For the lovers of chicken, abnormal escalation in retail prices of both poultry meat and eggs over the last few weeks has surely been a concern. This price rise comes even as Covid-19 restrictions continue to affect the normal sales of both chicken and eggs. Poultry farmers, instead of rejoicing in this rare bull run, have talked about increased input costs which threaten to derail their business.

Over the last few weeks, farm gate prices (prices at which poultry farmers sell their market-ready birds weighing 2-2.5 kg) have crossed the Rs 120/kg mark across the country. The retail price of dressed chicken in the National Capital Region of Delhi is around Rs 210/kg while in markets like Mumbai, Pune the price is hovering between Rs 220-230/kg. Last year dressed chicken in Delhi had retailed at around Rs 160-170/kg and in other consumer markets, the price had hovered at Rs 150/kg.

The price of eggs, which normally do not see a sudden escalation during the monsoons, has also seen a sharp rise. At Namakkal — an important egg market catering to many states — a tray of 100 eggs is now selling at Rs 515. The retail prices of eggs in Pune and Delhi are Rs 5.44 and Rs 5.15 per egg respectively. This is a sharp rise from last year’s price when eggs had retailed at Rs 3-4 per piece in most parts of the country.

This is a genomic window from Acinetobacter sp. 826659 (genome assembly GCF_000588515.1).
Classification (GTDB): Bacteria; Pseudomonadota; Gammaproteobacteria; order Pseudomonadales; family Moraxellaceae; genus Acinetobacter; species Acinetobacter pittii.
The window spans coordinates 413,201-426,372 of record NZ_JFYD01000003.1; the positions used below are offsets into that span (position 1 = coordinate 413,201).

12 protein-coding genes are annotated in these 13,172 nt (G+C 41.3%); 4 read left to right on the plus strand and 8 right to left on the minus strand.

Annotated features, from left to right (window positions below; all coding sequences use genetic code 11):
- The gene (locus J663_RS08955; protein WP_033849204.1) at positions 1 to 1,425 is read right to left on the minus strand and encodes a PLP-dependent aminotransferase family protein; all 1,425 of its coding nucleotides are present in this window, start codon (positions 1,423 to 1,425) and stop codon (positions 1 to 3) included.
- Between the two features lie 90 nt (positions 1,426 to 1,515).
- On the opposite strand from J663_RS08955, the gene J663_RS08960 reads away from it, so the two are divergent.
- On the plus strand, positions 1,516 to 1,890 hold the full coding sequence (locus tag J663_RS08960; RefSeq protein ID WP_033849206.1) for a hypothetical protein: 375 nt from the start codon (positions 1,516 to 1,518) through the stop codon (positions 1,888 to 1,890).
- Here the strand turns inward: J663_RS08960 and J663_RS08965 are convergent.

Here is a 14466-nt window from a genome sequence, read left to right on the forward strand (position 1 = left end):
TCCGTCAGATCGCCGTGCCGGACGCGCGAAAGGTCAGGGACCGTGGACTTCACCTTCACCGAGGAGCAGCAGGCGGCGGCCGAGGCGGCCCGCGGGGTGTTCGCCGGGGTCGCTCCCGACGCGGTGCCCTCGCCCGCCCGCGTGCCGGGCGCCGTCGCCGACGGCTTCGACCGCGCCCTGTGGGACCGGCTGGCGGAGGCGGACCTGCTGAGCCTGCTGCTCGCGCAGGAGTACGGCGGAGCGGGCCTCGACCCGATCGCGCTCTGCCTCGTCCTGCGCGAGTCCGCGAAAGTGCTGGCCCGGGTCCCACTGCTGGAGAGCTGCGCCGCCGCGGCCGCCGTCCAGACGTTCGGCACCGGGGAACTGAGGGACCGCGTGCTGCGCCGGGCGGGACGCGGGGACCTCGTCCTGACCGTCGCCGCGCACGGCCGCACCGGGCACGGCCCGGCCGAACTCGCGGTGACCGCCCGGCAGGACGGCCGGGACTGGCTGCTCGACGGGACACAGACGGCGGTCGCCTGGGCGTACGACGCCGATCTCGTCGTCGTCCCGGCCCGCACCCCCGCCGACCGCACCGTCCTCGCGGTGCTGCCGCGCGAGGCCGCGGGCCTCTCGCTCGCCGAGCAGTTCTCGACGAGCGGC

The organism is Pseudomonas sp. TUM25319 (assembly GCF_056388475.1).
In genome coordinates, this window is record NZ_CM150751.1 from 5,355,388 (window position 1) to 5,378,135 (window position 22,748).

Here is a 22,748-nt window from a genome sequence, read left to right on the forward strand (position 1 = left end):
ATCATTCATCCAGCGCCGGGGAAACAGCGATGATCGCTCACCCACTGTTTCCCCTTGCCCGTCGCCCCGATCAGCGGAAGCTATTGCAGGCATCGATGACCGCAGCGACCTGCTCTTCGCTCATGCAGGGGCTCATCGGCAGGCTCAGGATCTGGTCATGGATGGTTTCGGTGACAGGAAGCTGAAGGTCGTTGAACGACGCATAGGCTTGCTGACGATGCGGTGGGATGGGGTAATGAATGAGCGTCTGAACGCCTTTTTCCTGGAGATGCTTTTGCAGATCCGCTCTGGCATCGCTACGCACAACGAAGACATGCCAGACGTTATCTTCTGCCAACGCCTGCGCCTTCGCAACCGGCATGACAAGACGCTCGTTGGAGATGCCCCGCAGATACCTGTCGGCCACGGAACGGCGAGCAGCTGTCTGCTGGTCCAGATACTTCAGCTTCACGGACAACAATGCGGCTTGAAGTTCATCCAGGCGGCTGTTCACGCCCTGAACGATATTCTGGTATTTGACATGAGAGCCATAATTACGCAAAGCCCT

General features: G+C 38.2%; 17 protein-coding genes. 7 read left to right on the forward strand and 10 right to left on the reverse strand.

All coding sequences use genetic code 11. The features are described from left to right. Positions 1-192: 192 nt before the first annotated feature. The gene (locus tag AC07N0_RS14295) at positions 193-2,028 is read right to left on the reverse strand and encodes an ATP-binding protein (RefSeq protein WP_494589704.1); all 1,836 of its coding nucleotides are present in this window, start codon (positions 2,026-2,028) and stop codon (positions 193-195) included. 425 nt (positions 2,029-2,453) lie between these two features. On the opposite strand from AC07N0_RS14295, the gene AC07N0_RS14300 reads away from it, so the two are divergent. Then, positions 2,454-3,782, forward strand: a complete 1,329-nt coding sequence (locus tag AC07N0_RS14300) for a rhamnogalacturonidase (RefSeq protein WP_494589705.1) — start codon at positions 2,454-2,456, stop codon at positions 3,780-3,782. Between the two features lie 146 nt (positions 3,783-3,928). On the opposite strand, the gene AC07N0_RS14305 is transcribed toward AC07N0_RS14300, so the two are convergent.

This price rise comes even as Covid restrictions on hotels and restaurants continue in most parts of the country. In Maharashtra, dine-in services are restricted till 4 pm and on weekends only takeaways are allowed. Hotels constitute around 20 -25 per cent of the 1.3 crore birds and 30 crore eggs sold nationally daily. Poultry farmers on their part, however, attribute this price rise to an escalation in feed prices especially to that of deoiled soya cake (DOC), which forms the protein content of the feed.

Since the last few months, the poultry industry has flagged the abnormal price rise of soybean which they say has affected their bottom line. Bahadur Ali, president of All India Poultry Farmers and Breeders Association, has asked for the import of 20 lakh tonnes of DOC to help the sector. Ali, who has written to numerous ministries including the Prime Minister’s Office (PMO) claimed that around 30 per cent of the poultry farmers in the country have been forced to close their sheds given the higher prices.
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